Why Barca bet big on Coutinho, Real stumble again, Wenger woe
Depending on whether or not you count Kylian Mbappe -- and you probably should, since while it hasn't actually happened yet, barring divine intervention, the money is committed -- Philippe Coutinho is now the second or third most expensive footballer of all time.
Coutinho has sold for €120 million ($144.4m), plus another €30m ($36m) in fairly easily attainable bonuses (related to appearances and Barcelona qualifying for the Champions League) and another €10m ($12m) if Barca become Champions of Europe twice with Coutinho on board: that is a whole load of money. Paradigm-shift type money, in fact.
Neymar's fee was explained away by the fact that Paris Saint-Germain wanted to make a statement, he packs a bigger punch commercially than anyone not named Lionel [Messi] or Cristiano [Ronaldo] and by the fact that this was the release clause in his contract. Mbappe turned 19 last month, and if you believe he's perhaps the most gifted teenager we've seen in a long time, his age offers you plenty of opportunities to amortise the expense. Plus, there's serious resale potential.
But Coutinho is 25. It's hard to argue that you're buying potential. What you are buying is a guy who watched the 2014 World Cup in Brazil and who, if you ignore his hat-trick against (ahem) Haiti in the Copa America, scored his first international goal in a competitive game less than 14 months ago. He made the PFA Premier League team of the year once in his five seasons with Liverpool (three years ago) and has started 30 league games or more just once in his career.
None of this is a knock on Coutinho, by the way. It's just that relative to the other most expensive players ever, he's neither a young potential superstar nor a G.O.A.T. in waiting. Instead, he's an exceptional footballer who, rightly or wrong, has been deemed a notch below the very highest echelon for most of his career.
Which brings us to the subject of the fee. You can't simply attribute it to the fact that Barca were sitting on the money from Neymar's sale and were desperate. That may have been true for Ousmane Dembele or the original bid for Coutinho, given the negativity surrounding Barcelona (and president Jose Maria Bartomeu) at the time. It's not true now. Barca don't need Coutinho to win La Liga and he can't play in the Champions League this season. (Incidentally, this is why Liverpool tried to persuade Barca to loan him back to them through the end of the current campaign.)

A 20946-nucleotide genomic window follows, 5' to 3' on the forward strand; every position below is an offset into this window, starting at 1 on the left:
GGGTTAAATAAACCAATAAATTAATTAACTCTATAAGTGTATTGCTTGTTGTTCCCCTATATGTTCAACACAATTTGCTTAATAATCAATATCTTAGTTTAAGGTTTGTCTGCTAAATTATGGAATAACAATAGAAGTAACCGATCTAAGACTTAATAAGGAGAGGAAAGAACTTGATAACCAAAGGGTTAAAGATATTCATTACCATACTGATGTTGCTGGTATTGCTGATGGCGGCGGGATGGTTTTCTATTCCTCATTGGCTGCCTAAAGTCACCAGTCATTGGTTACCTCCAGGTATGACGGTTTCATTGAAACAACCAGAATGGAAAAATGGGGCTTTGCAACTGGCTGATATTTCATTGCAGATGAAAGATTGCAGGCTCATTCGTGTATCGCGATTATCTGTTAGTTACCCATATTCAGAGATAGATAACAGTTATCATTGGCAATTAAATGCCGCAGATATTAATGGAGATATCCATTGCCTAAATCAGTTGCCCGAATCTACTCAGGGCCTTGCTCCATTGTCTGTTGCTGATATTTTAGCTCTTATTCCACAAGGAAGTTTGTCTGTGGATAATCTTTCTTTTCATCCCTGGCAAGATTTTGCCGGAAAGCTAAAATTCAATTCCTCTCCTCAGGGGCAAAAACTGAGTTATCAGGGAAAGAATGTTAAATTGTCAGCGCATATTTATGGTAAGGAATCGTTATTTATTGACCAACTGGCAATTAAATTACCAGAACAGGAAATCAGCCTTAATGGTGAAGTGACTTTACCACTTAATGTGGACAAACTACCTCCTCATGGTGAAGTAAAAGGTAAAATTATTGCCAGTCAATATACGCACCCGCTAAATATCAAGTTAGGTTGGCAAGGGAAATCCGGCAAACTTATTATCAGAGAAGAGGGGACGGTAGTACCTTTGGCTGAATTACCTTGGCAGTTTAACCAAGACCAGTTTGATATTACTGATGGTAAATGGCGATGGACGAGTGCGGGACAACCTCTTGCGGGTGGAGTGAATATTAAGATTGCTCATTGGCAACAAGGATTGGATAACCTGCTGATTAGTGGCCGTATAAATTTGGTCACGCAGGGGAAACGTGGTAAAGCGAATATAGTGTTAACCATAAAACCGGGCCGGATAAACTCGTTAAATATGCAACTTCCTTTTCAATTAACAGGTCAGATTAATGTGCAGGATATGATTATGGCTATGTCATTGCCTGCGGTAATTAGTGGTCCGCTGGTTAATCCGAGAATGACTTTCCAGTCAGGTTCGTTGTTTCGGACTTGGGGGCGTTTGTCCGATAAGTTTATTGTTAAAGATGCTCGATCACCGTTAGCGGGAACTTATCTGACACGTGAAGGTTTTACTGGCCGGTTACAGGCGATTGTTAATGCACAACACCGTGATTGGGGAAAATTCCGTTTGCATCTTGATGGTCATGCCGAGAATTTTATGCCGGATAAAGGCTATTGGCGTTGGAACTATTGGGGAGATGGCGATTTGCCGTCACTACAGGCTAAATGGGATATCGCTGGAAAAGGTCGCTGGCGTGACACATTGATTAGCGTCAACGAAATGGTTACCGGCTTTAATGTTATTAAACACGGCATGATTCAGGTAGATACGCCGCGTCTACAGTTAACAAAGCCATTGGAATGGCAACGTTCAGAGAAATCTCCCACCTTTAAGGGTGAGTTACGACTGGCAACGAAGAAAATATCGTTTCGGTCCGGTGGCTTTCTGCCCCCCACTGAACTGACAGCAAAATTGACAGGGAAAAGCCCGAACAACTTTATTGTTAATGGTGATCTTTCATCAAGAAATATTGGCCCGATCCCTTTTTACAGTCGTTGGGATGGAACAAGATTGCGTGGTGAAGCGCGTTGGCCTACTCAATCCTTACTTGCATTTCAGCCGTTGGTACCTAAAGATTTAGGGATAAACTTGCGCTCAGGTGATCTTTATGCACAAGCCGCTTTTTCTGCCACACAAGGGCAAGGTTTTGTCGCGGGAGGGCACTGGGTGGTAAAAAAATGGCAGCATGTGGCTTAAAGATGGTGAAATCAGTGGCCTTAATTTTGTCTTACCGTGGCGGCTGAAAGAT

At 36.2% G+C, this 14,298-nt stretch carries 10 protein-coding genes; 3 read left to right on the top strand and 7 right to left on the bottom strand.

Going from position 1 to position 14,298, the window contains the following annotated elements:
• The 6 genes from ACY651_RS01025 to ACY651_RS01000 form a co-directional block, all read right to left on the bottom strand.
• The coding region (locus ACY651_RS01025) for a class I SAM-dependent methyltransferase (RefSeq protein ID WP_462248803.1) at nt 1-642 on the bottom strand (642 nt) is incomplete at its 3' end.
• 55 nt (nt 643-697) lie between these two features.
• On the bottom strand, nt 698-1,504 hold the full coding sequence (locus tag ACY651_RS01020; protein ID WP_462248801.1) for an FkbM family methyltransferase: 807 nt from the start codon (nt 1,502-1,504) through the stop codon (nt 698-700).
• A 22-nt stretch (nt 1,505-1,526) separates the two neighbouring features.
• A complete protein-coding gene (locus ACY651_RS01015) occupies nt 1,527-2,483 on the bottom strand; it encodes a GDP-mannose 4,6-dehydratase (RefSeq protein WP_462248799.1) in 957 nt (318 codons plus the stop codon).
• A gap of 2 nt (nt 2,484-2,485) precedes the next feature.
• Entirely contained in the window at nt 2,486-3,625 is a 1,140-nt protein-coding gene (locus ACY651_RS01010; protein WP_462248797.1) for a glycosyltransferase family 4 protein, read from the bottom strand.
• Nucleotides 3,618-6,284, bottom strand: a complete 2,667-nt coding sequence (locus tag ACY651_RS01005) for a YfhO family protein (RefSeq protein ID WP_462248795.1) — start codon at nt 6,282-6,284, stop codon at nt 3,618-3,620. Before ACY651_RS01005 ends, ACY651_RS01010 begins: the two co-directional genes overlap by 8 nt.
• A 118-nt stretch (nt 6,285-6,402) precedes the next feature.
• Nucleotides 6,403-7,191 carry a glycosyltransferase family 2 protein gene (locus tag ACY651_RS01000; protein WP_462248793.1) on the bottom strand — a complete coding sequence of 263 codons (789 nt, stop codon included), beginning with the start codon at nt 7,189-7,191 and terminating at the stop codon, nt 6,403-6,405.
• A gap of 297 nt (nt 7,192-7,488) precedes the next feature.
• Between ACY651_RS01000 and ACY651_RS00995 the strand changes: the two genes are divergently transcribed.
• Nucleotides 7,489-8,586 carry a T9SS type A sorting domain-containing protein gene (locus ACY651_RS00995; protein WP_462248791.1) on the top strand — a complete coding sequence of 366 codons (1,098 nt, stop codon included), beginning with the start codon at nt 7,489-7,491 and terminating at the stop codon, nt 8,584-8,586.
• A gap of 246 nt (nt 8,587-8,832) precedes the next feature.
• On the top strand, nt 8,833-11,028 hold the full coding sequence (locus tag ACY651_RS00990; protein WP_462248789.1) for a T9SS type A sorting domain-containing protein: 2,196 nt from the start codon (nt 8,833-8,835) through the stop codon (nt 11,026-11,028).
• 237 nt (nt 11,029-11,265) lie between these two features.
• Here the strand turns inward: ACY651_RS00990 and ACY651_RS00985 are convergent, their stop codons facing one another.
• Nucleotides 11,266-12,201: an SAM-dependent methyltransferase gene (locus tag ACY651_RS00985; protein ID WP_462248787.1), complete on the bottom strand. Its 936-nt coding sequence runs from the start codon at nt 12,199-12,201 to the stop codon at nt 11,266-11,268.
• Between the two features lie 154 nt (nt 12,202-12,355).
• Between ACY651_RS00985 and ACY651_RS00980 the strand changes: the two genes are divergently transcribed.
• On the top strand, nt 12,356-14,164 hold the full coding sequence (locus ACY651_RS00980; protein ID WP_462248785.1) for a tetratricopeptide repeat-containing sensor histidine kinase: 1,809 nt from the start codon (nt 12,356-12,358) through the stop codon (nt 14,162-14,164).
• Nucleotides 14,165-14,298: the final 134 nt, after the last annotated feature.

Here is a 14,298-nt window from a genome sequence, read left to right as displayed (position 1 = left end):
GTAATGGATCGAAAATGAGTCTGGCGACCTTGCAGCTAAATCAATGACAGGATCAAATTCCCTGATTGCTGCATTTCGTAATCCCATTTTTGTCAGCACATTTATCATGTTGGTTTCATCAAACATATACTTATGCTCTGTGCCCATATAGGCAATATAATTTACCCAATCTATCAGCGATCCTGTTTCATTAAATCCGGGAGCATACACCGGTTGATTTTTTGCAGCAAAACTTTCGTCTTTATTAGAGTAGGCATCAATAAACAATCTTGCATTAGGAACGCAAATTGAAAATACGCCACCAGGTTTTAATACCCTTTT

In other words, there's no particular upward pressure on the fee other than Liverpool's ability to negotiate, the fact that it's January and Barcelona's opinion of Coutinho is obviously very, very high. That's the main takeaway here. Barcelona have either just vastly (and foolishly) overpaid for a player or transfer fees (which, until recently, had actually been growing more slowly than revenues) are catching up to where they should be.
The other interesting wrinkle to this is where and how he fits in at Barcelona. In fact, Coutinho's versatility may help explain (in part) his valuation. The stock answer is that he's the long-term replacement for Andres Iniesta, who turns 34 at the end of the season. The fact that Coutinho is cup-tied means he can take plenty of Iniesta's La Liga minutes, allowing him to be fresh for the Champions League. That may well be true but Coutinho has shown he is equally adept operating wide in a front three (in fact, he often played there for Liverpool and for Brazil).
Other than replacing Sergio Busquets or Luis Suarez, he can fill any role in Ernesto Valverde's front six and do it with quality. In fact, few players of his caliber are as versatile and the fact that Valverde will have six months to figure out what to do with him before next season is a definite bonus.
As for Liverpool, all you can really do is applaud at this stage. I thought the risk of losing out on Champions League football (likely worth anywhere from $50-150m next season) outweighed whatever premium Barcelona were willing to pay. But the fact that he reportedly kicked in nearly $14m out of his own pocket to make the deal happen is a game-changer. It mitigates the risk and, crucially, illustrates the lengths to which he was willing to go to in order to move on. In those circumstances, Liverpool really had little choice and they did very well to get such an enormous fee.
Barcelona win again
Speaking of Barcelona, it was all downhill for them in the 3-0 win over Levante as first-half goals from Lionel Messi and Luis Suarez sent them on their way. What stood out again was the play of full-backs Sergi Roberto and, especially, Jordi Alba.
The latter had a poor campaign by his standards last season but is bouncing back nicely this year under Valverde. With Yerry Mina reportedly on his way to add some size to the defense and Samuel Umtiti about to sign a new deal (and get rid of that cheapo €60m release clause), the club are getting their house in order at the back.
Liverpool, Everton allegations
Liverpool's win over Everton on Friday night was marred by the incident between Mason Holgate and Roberto Firmino. The Brazil forward is now the subject of allegations and the Football Association has opened an investigation. There's not much point speculating on what was said, though one encouraging aspect is that there were plenty of people around so hopefully the inquiry will hinge on witness statements more than lip-reading, which can be unreliable and subject to camera angles.
What does strike you as odd, though, is referee Bobby Madley's officiating. What precipitated the whole incident was Holgate shoving Firmino while he was off the pitch and with such force that he ended up over the advertising hoardings. That's a yellow, if not a red. Holgate got neither.
Maybe Madley was so preoccupied with the altercation afterwards that he forgot what led to it. But if that's the case, shouldn't the fourth official have reminded him?
Madrid's title chase ends at Celta